• 14 April, 2024
Geopolitics & National Security
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Prof Madhav Das Nalapat
Prof Madhav Das Nalapat

Professor Madhav Das Nalapat is Director, Department of Geopolitics & International Relations at Manipal University, India.


Articles Lists

PM Modi’s State Visit Reflects Deep-Rooted India-US Ties

The State Visit of Prime Minister Narendra Modi to the United States reflects the deep roots of the ties between the two largest democracies, India and the US. It was more than a century ago that immigrants from India began to settle in the US, and today there are nearly six million Indian American

Ukraine Has Raised, Not Lowered, Risks Of A China-Taiwan Conflict

On April 2, Fareed Zakaria did an interview for CNN with Admiral W M McRaven (retd) of the US Navy, introducing him as being among the finest military minds in the US. When talking about the possibility of the US getting involved in a kinetic conflict with China over Taiwan, the admiral was visibly

The Looming Prospect of The Samson Option in Ukraine

Joe Biden has an antipathy towards Vladimir Putin, the man he holds responsible for Donald Trump winning the 2016 Presidential election, and this may have been among the elements that came together in his mind to make the 46th President of the US decide that it was not enough to preserve what was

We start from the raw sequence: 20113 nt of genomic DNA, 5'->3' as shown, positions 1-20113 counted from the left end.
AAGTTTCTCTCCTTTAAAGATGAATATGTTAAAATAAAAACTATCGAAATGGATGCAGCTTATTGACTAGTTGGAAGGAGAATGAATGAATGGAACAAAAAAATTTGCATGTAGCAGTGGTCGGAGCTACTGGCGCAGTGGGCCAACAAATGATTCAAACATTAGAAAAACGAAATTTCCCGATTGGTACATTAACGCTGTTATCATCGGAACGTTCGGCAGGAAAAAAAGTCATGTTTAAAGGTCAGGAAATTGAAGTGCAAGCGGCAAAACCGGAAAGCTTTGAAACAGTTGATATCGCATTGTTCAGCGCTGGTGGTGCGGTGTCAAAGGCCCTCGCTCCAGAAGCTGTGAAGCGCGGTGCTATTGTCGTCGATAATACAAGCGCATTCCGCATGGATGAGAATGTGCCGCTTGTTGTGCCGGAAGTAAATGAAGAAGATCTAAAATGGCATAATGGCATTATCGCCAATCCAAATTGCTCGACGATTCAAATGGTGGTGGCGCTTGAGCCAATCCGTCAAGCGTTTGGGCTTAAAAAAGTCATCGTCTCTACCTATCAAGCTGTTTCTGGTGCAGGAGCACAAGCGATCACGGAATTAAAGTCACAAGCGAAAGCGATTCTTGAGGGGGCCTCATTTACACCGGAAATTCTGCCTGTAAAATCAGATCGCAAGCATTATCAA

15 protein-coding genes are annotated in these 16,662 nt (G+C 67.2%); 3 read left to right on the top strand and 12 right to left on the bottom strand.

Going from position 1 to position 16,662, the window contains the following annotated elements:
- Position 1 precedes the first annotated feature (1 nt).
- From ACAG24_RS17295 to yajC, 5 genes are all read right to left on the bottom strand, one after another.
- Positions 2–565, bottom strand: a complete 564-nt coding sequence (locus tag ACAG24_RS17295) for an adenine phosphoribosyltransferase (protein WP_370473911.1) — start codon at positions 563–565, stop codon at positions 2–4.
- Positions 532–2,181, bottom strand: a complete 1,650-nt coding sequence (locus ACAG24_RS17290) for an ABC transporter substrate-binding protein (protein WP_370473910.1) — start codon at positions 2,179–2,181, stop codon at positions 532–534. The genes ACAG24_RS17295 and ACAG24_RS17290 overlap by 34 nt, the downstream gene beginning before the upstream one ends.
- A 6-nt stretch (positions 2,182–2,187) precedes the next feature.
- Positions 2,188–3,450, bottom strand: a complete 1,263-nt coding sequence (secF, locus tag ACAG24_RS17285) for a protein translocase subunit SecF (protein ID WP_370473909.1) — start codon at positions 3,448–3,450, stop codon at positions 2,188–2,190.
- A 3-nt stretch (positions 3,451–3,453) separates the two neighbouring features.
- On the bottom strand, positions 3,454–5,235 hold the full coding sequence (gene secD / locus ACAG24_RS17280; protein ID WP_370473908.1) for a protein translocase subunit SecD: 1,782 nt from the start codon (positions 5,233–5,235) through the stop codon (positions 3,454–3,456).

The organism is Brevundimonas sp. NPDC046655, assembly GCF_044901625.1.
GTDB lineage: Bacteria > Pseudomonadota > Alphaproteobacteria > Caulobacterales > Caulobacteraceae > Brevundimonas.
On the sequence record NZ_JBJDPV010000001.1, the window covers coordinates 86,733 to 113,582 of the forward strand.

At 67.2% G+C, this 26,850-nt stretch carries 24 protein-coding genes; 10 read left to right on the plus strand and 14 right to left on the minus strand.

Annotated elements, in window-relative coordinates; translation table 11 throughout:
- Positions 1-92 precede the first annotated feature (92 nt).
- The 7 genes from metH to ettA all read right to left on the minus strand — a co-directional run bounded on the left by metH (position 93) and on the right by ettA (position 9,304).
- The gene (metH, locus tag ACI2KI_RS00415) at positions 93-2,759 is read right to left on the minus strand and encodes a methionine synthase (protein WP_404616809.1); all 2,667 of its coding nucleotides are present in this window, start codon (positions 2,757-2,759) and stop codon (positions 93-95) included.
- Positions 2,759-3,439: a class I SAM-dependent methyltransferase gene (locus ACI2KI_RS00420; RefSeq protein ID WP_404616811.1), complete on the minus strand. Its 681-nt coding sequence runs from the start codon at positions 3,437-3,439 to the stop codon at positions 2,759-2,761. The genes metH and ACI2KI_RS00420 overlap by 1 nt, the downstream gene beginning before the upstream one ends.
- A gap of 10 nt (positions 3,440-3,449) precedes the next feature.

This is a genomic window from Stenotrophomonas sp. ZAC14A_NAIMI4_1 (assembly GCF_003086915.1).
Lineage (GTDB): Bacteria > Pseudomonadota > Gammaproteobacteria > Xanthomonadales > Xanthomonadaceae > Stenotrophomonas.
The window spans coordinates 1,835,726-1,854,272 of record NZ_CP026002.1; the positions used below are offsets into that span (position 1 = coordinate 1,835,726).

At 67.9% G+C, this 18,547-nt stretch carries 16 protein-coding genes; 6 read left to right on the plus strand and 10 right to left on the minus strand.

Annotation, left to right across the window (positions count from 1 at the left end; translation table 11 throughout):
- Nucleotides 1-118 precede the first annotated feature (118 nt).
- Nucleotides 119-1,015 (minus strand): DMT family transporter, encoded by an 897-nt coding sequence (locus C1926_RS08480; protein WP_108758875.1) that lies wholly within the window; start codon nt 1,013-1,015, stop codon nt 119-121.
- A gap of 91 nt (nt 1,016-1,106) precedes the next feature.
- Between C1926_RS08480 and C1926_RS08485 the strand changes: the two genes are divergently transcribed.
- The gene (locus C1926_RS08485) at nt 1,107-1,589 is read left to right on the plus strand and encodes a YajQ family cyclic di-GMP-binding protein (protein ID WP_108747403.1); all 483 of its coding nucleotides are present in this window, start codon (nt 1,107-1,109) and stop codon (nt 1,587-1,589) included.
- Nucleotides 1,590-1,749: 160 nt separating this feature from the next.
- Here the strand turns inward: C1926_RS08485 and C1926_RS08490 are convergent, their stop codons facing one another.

President Biden, Please Transit from the 20th to the 21st Century

Known for his courtesy and integrity, Joseph Robinette Biden Jr spent his formative years in the US Senate during a period when relations between the Cold War 1.0 contending powers, the USSR and the US, were testy at best, and even close to a collision during some periods. After the 1939-45 World Wa

China Has Not Changed. The Rest of The World Must.

Unlike India, which barred most US researchers from entering the country during the Cold War, China from the 1980s welcomed them, gave many of them tenured and other assignments, and went along with a few of their suggestions that were regarded as not threatening the Chinese Communist Party's monopo

Decision Time Has Arrived For India

It was Regis Debray who wrote that "we are never contemporaneous with the present", and that the past intrudes and succeeds in diluting our understanding of the realities of the moment. This has long been witnessed in the Lutyens Zone, where policy prescriptions from a failed past get used over and